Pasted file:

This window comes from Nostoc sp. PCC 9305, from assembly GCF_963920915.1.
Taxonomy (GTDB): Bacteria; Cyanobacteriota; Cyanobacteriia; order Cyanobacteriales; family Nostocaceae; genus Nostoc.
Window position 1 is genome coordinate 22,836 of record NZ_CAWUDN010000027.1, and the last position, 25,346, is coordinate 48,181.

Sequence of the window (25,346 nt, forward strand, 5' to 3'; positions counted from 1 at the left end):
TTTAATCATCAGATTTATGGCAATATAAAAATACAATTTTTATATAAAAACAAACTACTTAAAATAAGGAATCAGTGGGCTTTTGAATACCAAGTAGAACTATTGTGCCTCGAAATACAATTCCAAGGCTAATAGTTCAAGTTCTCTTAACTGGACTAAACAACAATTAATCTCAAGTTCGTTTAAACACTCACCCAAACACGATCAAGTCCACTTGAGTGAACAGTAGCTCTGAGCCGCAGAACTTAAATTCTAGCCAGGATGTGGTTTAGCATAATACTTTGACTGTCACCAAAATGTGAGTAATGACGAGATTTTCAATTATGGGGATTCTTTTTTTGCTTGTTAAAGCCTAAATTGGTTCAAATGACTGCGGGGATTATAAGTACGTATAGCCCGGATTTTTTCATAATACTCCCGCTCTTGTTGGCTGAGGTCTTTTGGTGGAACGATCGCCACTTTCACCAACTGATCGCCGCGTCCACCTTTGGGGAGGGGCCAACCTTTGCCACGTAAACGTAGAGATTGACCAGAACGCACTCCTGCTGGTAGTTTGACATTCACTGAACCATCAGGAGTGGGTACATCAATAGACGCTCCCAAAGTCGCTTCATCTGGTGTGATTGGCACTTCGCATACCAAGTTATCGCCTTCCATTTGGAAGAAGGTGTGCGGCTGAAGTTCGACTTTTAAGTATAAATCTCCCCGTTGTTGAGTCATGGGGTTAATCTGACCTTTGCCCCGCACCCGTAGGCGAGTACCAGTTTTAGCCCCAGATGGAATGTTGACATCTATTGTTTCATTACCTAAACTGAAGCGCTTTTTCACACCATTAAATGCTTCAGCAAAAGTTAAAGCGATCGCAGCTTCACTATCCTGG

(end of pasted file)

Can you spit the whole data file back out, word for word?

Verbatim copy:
This window comes from Nostoc sp. PCC 9305, from assembly GCF_963920915.1.
Taxonomy (GTDB): Bacteria; Cyanobacteriota; Cyanobacteriia; order Cyanobacteriales; family Nostocaceae; genus Nostoc.
Window position 1 is genome coordinate 22,836 of record NZ_CAWUDN010000027.1, and the last position, 25,346, is coordinate 48,181.

Sequence of the window (25,346 nt, forward strand, 5' to 3'; positions counted from 1 at the left end):
TTTAATCATCAGATTTATGGCAATATAAAAATACAATTTTTATATAAAAACAAACTACTTAAAATAAGGAATCAGTGGGCTTTTGAATACCAAGTAGAACTATTGTGCCTCGAAATACAATTCCAAGGCTAATAGTTCAAGTTCTCTTAACTGGACTAAACAACAATTAATCTCAAGTTCGTTTAAACACTCACCCAAACACGATCAAGTCCACTTGAGTGAACAGTAGCTCTGAGCCGCAGAACTTAAATTCTAGCCAGGATGTGGTTTAGCATAATACTTTGACTGTCACCAAAATGTGAGTAATGACGAGATTTTCAATTATGGGGATTCTTTTTTTGCTTGTTAAAGCCTAAATTGGTTCAAATGACTGCGGGGATTATAAGTACGTATAGCCCGGATTTTTTCATAATACTCCCGCTCTTGTTGGCTGAGGTCTTTTGGTGGAACGATCGCCACTTTCACCAACTGATCGCCGCGTCCACCTTTGGGGAGGGGCCAACCTTTGCCACGTAAACGTAGAGATTGACCAGAACGCACTCCTGCTGGTAGTTTGACATTCACTGAACCATCAGGAGTGGGTACATCAATAGACGCTCCCAAAGTCGCTTCATCTGGTGTGATTGGCACTTCGCATACCAAGTTATCGCCTTCCATTTGGAAGAAGGTGTGCGGCTGAAGTTCGACTTTTAAGTATAAATCTCCCCGTTGTTGAGTCATGGGGTTAATCTGACCTTTGCCCCGCACCCGTAGGCGAGTACCAGTTTTAGCCCCAGATGGAATGTTGACATCTATTGTTTCATTACCTAAACTGAAGCGCTTTTTCACACCATTAAATGCTTCAGCAAAAGTTAAAGCGATCGCAGCTTCACTATCCTGG